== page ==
Title due diligence may also be required by financial lenders prior to approving the transaction. If there are title issues, the seller will be held accountable to eliminate encumbrances, typically negotiating with third parties, which could put the transaction at risk.
This type of due diligence may include:
- Review of title.
- Review of ALTA survey.
- Confirmation of zoning compliance.
4. Environmental Due Diligence
When conducting environmental due diligence, buyers typically commission a new Phase I/Environmental Site Assessment (ESA), or update an existing ESA to check for any hazardous materials that may have impacted the soil, groundwater, or building components. This type of due diligence also involves revisiting and assessing any environmental draft reports provided by the seller. In situations where the Phase I report identifies an issue, a Phase II will likely be warranted to determine the severity of the issue and the associated remediation costs.
If the seller has been operating from a property and suspects that there are any environmental issues, for example asbestos containing materials, it is warranted to conduct an ESA prior to taking the property to market. The seller should know the environmental condition of the property and associated costs to remediate. This information will impact the pool of potential buyers, the pricing, and the timing of closing.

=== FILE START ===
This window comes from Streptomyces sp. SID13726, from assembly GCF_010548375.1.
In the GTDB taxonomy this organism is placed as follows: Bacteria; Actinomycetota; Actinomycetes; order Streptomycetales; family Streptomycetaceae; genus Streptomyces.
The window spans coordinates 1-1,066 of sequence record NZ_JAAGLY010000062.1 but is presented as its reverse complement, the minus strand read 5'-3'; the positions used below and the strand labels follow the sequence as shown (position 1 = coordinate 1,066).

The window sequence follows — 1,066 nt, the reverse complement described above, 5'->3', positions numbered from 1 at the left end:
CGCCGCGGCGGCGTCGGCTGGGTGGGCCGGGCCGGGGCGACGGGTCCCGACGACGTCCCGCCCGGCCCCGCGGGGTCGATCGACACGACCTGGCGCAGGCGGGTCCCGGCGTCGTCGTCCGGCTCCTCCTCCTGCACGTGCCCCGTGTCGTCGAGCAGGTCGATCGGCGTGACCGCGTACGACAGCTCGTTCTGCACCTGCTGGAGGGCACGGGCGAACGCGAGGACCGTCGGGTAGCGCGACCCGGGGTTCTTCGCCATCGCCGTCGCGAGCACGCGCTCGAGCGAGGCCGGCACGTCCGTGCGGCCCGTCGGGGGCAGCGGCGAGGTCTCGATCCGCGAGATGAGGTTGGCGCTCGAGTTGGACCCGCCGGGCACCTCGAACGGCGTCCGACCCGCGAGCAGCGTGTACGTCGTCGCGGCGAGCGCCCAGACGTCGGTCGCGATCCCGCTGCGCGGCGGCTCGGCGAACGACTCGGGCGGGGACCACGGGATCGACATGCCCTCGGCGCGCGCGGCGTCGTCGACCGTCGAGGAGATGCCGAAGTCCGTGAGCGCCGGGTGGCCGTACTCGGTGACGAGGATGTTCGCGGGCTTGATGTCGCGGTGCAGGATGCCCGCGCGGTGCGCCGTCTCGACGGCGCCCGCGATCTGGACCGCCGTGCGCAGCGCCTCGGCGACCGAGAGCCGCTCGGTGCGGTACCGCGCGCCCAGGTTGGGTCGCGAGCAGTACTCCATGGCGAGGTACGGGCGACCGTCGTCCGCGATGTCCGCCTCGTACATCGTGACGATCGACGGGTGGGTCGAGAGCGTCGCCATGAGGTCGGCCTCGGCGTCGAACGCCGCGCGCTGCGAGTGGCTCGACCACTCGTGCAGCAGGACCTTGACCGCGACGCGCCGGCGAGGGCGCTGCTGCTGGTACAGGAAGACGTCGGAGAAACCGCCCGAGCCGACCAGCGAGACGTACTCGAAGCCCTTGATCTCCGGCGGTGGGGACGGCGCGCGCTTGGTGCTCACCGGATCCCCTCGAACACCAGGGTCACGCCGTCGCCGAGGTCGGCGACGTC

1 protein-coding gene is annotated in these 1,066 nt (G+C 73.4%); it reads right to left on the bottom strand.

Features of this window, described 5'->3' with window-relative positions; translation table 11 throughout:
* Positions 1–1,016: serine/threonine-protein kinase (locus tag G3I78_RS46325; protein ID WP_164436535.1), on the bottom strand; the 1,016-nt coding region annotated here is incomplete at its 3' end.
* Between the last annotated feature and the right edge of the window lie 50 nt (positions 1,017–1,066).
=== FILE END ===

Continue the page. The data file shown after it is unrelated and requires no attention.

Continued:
Regardless of the transaction size, the parties must pay attention to all of the critical components that comprise a proper due diligence process. When working with an experienced advisor, like Allegro, sellers should feel comfortable that every transaction will be properly guided towards completion with proper attention paid to due diligence.
Learn More Strategies for Unsupportive CRE Assets
Commercial real estate optimization is fundamental to achieving your business goals and responding to new challenges. Learn more ways to address unsupportive assets in your CRE portfolio by downloading our free guide, Portfolio Optimization: The Essential Corporate Real Estate Guide.